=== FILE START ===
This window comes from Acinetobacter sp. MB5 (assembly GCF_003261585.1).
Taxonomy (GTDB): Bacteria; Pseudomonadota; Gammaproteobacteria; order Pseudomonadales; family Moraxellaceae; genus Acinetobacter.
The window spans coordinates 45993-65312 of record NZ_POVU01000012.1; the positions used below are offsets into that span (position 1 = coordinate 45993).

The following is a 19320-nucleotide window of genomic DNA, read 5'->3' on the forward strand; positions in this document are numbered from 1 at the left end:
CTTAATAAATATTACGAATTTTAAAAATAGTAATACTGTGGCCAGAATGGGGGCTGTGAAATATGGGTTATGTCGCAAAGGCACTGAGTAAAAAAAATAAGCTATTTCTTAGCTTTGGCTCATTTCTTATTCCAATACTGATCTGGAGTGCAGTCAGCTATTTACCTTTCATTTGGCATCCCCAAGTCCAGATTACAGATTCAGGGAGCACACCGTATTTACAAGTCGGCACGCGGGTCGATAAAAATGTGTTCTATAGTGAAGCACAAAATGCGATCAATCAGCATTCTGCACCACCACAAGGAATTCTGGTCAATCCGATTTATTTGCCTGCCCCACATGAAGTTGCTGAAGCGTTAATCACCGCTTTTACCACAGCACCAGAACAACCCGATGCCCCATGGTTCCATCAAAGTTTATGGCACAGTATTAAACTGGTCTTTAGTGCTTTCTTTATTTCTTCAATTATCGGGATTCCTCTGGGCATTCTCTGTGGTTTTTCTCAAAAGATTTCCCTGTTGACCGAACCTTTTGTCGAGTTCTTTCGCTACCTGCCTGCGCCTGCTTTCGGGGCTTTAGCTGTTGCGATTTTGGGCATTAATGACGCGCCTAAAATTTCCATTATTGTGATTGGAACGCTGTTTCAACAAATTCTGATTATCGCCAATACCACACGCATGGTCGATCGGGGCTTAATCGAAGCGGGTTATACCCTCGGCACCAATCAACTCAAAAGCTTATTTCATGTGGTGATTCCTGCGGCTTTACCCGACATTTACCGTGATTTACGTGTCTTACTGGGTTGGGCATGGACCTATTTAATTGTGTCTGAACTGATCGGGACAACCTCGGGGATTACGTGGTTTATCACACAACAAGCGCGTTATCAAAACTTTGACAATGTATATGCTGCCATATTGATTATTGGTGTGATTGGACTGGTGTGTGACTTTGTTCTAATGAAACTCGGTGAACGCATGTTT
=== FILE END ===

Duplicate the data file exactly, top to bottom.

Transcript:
This window comes from Acinetobacter sp. MB5 (assembly GCF_003261585.1).
Taxonomy (GTDB): Bacteria; Pseudomonadota; Gammaproteobacteria; order Pseudomonadales; family Moraxellaceae; genus Acinetobacter.
The window spans coordinates 45993-65312 of record NZ_POVU01000012.1; the positions used below are offsets into that span (position 1 = coordinate 45993).

The following is a 19320-nucleotide window of genomic DNA, read 5'->3' on the forward strand; positions in this document are numbered from 1 at the left end:
CTTAATAAATATTACGAATTTTAAAAATAGTAATACTGTGGCCAGAATGGGGGCTGTGAAATATGGGTTATGTCGCAAAGGCACTGAGTAAAAAAAATAAGCTATTTCTTAGCTTTGGCTCATTTCTTATTCCAATACTGATCTGGAGTGCAGTCAGCTATTTACCTTTCATTTGGCATCCCCAAGTCCAGATTACAGATTCAGGGAGCACACCGTATTTACAAGTCGGCACGCGGGTCGATAAAAATGTGTTCTATAGTGAAGCACAAAATGCGATCAATCAGCATTCTGCACCACCACAAGGAATTCTGGTCAATCCGATTTATTTGCCTGCCCCACATGAAGTTGCTGAAGCGTTAATCACCGCTTTTACCACAGCACCAGAACAACCCGATGCCCCATGGTTCCATCAAAGTTTATGGCACAGTATTAAACTGGTCTTTAGTGCTTTCTTTATTTCTTCAATTATCGGGATTCCTCTGGGCATTCTCTGTGGTTTTTCTCAAAAGATTTCCCTGTTGACCGAACCTTTTGTCGAGTTCTTTCGCTACCTGCCTGCGCCTGCTTTCGGGGCTTTAGCTGTTGCGATTTTGGGCATTAATGACGCGCCTAAAATTTCCATTATTGTGATTGGAACGCTGTTTCAACAAATTCTGATTATCGCCAATACCACACGCATGGTCGATCGGGGCTTAATCGAAGCGGGTTATACCCTCGGCACCAATCAACTCAAAAGCTTATTTCATGTGGTGATTCCTGCGGCTTTACCCGACATTTACCGTGATTTACGTGTCTTACTGGGTTGGGCATGGACCTATTTAATTGTGTCTGAACTGATCGGGACAACCTCGGGGATTACGTGGTTTATCACACAACAAGCGCGTTATCAAAACTTTGACAATGTATATGCTGCCATATTGATTATTGGTGTGATTGGACTGGTGTGTGACTTTGTTCTAATGAAACTCGGTGAACGCATGTTT